Crews will begin construction next week on a redesign of Prospect Park's loop path that city officials hope will lead to fewer conflicts between pedestrians and cyclists.

The changes, announced by the city Department of Transportation on Tuesday, impact the section known as the East Side Drive, which runs for two miles between Grand Army Plaza and Park Circle on the park's southern end. The stretch has several ruts and potholes, and it's being repaved for the first time in nearly a decade.

The new design will launch as a pilot program, and creates room on each side of the busy path for pedestrians, who are currently sequestered to one side. Cyclists will also get more space and will share the center of the road with the few vehicles that are still allowed to drive in the park.

Fergus Mcardle, 28, cycles two to four times a week in the park and likes the idea of the new roadway configuration. But he said people need to know how to use the loop safely.

“I think there needs to be a little bit of education,” said Mcardle. “This is the only place, pretty much, to bike safely in Brooklyn, and there’s still a lot of accidents, either because of people jogging or cycling the wrong way. Obviously, the pavement has been an issue for quite a while.”

The planned redesign of Prospect Park's loop.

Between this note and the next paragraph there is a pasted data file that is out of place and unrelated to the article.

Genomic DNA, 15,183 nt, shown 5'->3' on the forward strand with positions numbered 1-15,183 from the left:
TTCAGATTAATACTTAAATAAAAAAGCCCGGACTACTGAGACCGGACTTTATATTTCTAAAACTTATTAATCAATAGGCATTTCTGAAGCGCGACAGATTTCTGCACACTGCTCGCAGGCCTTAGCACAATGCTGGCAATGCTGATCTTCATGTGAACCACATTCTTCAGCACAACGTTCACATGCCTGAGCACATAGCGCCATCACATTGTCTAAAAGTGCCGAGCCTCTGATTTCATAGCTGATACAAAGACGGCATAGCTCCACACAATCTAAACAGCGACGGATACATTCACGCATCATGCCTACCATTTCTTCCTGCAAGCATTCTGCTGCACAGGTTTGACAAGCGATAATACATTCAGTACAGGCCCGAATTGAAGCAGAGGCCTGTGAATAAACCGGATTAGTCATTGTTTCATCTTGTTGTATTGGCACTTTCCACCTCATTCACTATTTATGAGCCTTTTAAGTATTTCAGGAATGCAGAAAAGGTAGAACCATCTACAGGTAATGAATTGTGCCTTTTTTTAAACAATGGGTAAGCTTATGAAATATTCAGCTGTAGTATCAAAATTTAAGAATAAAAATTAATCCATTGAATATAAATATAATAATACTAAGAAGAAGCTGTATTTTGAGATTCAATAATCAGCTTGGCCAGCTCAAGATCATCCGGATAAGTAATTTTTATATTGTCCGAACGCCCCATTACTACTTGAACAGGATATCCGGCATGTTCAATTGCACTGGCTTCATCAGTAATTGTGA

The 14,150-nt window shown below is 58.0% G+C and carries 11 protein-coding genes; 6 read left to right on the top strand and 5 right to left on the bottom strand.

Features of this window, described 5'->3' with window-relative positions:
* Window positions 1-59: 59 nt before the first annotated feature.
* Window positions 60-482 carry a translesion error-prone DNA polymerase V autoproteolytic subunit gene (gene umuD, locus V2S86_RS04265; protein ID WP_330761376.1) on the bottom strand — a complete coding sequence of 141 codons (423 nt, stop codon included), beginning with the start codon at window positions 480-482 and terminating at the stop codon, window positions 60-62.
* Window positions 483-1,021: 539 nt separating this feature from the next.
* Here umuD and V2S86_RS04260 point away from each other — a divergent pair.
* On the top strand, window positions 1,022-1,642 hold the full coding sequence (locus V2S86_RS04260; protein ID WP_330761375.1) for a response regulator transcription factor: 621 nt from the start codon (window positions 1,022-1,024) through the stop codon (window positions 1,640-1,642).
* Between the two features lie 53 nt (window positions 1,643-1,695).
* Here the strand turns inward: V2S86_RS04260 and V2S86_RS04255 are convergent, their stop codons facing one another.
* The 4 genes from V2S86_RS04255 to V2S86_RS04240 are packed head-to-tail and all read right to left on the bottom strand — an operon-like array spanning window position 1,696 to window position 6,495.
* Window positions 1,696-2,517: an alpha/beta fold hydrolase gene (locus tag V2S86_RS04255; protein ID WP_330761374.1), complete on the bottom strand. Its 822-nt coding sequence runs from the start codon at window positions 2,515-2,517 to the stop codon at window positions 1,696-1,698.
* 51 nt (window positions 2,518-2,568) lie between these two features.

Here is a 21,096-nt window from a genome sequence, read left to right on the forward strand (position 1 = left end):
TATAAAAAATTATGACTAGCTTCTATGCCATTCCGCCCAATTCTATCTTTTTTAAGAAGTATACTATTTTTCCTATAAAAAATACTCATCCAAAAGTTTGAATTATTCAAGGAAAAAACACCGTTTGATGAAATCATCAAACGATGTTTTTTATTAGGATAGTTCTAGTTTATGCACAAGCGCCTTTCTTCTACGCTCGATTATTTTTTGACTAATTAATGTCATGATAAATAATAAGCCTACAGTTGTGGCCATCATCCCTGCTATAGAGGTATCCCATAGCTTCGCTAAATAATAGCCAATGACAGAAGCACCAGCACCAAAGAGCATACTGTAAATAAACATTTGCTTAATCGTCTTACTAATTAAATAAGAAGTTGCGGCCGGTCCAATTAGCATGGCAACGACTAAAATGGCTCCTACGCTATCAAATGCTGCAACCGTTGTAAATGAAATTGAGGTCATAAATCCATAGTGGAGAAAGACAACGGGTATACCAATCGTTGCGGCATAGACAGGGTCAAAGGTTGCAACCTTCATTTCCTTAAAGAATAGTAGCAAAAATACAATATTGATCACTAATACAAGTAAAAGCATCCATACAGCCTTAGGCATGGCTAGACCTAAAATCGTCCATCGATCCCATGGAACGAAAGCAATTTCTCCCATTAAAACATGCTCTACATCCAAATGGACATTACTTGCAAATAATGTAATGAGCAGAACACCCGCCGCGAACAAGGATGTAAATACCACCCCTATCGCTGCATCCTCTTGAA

The work will begin on Sunday, March 12, and will run each night from 8 p.m. to 4 a.m. so as not to disrupt park use. Officials expect it to take five weeks to complete.

City and Parks officials plan to monitor the new design for 18 months and decide whether to expand it to the west side of the park.

The redesign came out of a $15,000 study, a project chosen by central Brooklyn residents and funded through the city's participatory budgeting process.

“The East Drive really needs some repair, it’s long overdue,” said Morgan Monaco, president of the Prospect Park Alliance and Park Administrator. “Like anything it’s going to be an adjustment.”

Monaco hopes the new design will prompt zooming cyclists to slow down in the park. While there are no restrictions on cycling groups, she’s hoping there will be a “gentleman’s agreement” with cyclists who train in the park during early hours.

North Woods, 25, who lives on the Lower East Side but bikes through Prospect Park every day, said he thinks the changes will lead to more conflicts between pedestrians and cyclists.

“No one can be trusted to stay in their lane … it’s going to be chaos,” said Woods. “Pedestrians are going to walk in the middle and cyclists are going to ride on the outside.”

Editor's note: This story was updated with details on the study behind the path's redesign.